Why Job Titles Make No Sense
How the obsession over job titles is ruining productivity in the workplace.
There is no doubting that in large corporations, job titles with set job specifications make sense but what about in a start-up or smaller business model? There has been increasingly loud debate that job titles can do more damage than good.
The Perils Of Titles
Within a start-up or smaller business model, employees can be accused of getting fixated on titles and personal growth rather than good of the company. Within this framework, job roles are increasingly blurred as companies change and roles blur as employees need to focus on flexibility rather than what they deem is right for their title. Within the 'title nightmare,' millennials have been increasingly sighted as becoming overly obsessed with wording and deem exercises or tasks easily beneath them according to their increasingly over-inflated job titles.
Another main problem with job titles within a small company is that most of them have no actual bearing on qualification. For example, in a small editorial team, someone may call themselves a 'Lifestyle Editor' without the experience or actual knowledge of this role. This might seem harmless enough, but as a team expands and their seniority doesn't, that person may have problems taking direction as they deem themselves worthy of an 'Editor' title without merit.
Trends and Traditions
The other problem of job titles is that they are simply losing their meaning within a modern workplace. Where 15 years ago, it was called the 'Personel' department, it then became 'Human Resources' and is increasingly changing to the likes of 'People Talent' or 'Talent Services' which can be confusing for employers from more traditional corporations. In larger companies, the career ladder is clearer and more simple, allowing people to try to excel in their current job role to be promoted to the next rung on the ladder, but where the lines are now more blurred in smaller companies, this can help take initiative away from employees who feel their job title fits and they have no need to worry about progression.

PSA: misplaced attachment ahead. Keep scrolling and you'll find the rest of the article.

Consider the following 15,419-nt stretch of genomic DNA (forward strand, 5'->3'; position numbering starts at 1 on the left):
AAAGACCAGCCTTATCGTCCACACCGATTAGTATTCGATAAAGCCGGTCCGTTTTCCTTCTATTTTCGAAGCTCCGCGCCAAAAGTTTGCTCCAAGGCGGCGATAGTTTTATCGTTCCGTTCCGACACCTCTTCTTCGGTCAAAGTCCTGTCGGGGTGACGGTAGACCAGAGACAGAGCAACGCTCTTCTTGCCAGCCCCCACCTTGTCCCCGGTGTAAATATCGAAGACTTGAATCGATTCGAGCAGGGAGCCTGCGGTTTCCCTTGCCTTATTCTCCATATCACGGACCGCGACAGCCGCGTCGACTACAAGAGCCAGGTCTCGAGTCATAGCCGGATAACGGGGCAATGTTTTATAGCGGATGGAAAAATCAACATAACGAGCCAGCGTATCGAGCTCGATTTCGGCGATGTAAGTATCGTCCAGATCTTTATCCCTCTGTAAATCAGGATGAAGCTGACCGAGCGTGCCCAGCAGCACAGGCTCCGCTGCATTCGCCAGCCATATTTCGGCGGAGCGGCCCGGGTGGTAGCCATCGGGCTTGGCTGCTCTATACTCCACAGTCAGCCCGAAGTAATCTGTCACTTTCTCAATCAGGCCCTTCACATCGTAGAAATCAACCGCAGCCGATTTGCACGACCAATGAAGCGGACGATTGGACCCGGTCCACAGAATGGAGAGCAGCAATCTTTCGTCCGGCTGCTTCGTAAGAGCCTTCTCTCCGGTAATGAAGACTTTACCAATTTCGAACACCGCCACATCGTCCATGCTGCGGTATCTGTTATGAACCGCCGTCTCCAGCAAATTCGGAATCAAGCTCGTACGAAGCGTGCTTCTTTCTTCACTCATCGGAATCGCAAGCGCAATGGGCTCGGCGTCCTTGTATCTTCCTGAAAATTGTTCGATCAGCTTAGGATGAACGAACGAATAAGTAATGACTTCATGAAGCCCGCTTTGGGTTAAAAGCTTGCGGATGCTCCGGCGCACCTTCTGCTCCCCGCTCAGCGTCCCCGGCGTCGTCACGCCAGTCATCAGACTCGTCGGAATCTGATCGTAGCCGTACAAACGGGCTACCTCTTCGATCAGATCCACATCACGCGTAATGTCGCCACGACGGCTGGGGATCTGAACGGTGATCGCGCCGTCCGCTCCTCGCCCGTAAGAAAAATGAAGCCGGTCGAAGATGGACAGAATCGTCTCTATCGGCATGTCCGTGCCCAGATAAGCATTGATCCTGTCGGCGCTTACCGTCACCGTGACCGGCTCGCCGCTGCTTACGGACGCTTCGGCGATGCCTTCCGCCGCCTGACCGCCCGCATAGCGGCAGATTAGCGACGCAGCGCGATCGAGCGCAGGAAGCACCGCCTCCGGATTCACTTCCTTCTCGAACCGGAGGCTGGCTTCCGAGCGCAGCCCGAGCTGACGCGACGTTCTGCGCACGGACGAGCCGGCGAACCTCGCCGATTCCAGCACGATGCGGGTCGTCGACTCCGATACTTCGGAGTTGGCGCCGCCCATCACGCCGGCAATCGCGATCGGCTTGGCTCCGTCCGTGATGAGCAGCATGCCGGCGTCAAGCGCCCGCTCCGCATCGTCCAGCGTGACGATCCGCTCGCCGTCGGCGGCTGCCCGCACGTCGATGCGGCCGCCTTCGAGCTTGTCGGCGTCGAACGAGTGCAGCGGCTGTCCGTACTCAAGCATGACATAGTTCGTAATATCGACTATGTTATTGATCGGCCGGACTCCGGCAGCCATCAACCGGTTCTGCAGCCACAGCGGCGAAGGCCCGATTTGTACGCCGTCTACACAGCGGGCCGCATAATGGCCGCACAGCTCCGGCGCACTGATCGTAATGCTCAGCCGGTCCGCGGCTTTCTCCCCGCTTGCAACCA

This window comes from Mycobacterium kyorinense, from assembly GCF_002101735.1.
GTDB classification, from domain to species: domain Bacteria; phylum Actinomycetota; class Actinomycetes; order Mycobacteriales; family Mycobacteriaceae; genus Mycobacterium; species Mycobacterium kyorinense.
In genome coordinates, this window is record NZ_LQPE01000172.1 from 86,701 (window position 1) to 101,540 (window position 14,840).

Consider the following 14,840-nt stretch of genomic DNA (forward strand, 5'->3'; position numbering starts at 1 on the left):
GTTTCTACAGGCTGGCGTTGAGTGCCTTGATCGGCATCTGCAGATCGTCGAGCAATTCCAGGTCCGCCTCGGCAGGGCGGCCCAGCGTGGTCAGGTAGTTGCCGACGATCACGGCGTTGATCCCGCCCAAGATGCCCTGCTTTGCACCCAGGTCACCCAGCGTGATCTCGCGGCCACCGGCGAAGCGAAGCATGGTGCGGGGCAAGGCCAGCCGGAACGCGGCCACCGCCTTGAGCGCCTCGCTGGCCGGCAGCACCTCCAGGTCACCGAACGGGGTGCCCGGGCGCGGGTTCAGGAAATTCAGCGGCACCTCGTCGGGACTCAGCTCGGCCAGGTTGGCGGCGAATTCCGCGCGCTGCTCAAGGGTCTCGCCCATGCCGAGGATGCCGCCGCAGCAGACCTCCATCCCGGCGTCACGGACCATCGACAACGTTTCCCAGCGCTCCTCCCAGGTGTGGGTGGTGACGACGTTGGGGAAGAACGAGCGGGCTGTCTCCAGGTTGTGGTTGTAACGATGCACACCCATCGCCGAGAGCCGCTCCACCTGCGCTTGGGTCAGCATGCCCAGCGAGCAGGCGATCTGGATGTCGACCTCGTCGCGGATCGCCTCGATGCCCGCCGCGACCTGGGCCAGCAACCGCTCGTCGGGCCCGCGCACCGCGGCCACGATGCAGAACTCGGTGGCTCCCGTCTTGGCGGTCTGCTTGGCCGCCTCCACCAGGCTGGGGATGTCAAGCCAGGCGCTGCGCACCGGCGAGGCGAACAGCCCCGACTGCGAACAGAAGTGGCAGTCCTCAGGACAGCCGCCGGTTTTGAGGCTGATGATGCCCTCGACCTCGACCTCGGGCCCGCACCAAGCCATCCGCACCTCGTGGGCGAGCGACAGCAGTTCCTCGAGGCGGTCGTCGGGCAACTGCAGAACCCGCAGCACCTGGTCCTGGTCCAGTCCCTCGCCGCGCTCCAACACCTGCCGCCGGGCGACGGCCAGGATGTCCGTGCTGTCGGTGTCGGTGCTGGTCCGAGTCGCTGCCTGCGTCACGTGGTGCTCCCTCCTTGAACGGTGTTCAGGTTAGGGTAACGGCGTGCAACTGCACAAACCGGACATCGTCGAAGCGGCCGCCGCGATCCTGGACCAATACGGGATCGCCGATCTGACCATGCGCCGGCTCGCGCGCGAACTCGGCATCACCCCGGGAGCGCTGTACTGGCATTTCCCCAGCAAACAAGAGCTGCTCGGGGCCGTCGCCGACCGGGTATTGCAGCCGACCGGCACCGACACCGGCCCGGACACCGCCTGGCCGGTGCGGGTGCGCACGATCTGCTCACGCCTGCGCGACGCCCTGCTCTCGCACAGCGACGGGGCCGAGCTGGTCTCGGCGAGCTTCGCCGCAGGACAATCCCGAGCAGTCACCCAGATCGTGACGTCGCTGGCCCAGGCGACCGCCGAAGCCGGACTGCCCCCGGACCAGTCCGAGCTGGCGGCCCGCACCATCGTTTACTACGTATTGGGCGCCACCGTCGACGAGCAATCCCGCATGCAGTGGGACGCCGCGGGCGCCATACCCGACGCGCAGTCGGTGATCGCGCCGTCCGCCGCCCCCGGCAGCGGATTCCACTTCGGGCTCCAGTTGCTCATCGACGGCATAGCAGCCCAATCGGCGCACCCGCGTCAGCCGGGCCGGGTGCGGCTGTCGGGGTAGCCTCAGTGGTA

You Are More Than Just A Job Title
A recent study by Forbes magazine revealed that over 58% of the workforce in the US, when asked what they do for a living, offered up their job title rather than an explanation of their role. This worrying trend suggests the modern workforce is equating what they do with their title, taking away creativity and drive. This can also be problematic when looking for a new role as recruiters want the candidate to differentiate themselves from the rest of the applicants, not hide behind a title.
So, what can you do?
There is no doubt that start-ups and small businesses face a problem with a younger workforce determining their value on their job title but this is easily eradicated by equaling the playing field. One such business doing this is Hello Alfred, who simply refer to people in teams, rather than individual titles, which they claim helps overall productivity. Another method of helping company vs self is to focus on what the individual is doing for the company or team vs what they feel they are doing personally in their reviews and team briefings. And while scrapping titles or changing dynamics can be worth it in the end, the most important thing is not to expect change or company satisfaction overnight. With so many people so invested in their titles, change, although necessary, will have to be slow and very steady.